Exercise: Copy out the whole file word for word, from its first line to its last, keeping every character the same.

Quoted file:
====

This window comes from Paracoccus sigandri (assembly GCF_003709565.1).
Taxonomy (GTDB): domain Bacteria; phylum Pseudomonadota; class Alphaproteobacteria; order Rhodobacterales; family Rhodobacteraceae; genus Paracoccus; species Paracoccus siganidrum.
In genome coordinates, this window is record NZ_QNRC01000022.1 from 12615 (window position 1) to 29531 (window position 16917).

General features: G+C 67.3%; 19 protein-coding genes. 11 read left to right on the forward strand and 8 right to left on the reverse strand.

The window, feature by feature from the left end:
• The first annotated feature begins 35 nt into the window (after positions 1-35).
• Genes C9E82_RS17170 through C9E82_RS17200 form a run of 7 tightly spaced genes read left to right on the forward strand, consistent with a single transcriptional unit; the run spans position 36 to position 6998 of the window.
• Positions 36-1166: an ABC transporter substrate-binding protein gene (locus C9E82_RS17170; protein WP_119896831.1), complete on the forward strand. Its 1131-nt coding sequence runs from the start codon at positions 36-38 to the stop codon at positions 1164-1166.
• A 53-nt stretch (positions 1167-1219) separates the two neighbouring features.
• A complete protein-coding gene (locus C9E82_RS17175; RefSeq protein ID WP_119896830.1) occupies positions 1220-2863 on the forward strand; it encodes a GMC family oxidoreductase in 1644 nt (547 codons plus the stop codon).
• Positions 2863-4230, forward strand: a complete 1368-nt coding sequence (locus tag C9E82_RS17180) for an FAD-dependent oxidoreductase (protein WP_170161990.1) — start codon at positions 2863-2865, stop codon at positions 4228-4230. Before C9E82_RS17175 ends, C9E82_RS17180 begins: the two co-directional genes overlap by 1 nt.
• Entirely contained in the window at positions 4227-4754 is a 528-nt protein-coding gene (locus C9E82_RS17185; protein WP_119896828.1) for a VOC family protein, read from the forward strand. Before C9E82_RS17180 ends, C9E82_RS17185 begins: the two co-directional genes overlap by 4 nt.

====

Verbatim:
This window comes from Paracoccus sigandri (assembly GCF_003709565.1).
Taxonomy (GTDB): domain Bacteria; phylum Pseudomonadota; class Alphaproteobacteria; order Rhodobacterales; family Rhodobacteraceae; genus Paracoccus; species Paracoccus siganidrum.
In genome coordinates, this window is record NZ_QNRC01000022.1 from 12615 (window position 1) to 29531 (window position 16917).

General features: G+C 67.3%; 19 protein-coding genes. 11 read left to right on the forward strand and 8 right to left on the reverse strand.

The window, feature by feature from the left end:
• The first annotated feature begins 35 nt into the window (after positions 1-35).
• Genes C9E82_RS17170 through C9E82_RS17200 form a run of 7 tightly spaced genes read left to right on the forward strand, consistent with a single transcriptional unit; the run spans position 36 to position 6998 of the window.
• Positions 36-1166: an ABC transporter substrate-binding protein gene (locus C9E82_RS17170; protein WP_119896831.1), complete on the forward strand. Its 1131-nt coding sequence runs from the start codon at positions 36-38 to the stop codon at positions 1164-1166.
• A 53-nt stretch (positions 1167-1219) separates the two neighbouring features.
• A complete protein-coding gene (locus C9E82_RS17175; RefSeq protein ID WP_119896830.1) occupies positions 1220-2863 on the forward strand; it encodes a GMC family oxidoreductase in 1644 nt (547 codons plus the stop codon).
• Positions 2863-4230, forward strand: a complete 1368-nt coding sequence (locus tag C9E82_RS17180) for an FAD-dependent oxidoreductase (protein WP_170161990.1) — start codon at positions 2863-2865, stop codon at positions 4228-4230. Before C9E82_RS17175 ends, C9E82_RS17180 begins: the two co-directional genes overlap by 1 nt.
• Entirely contained in the window at positions 4227-4754 is a 528-nt protein-coding gene (locus C9E82_RS17185; protein WP_119896828.1) for a VOC family protein, read from the forward strand. Before C9E82_RS17180 ends, C9E82_RS17185 begins: the two co-directional genes overlap by 4 nt.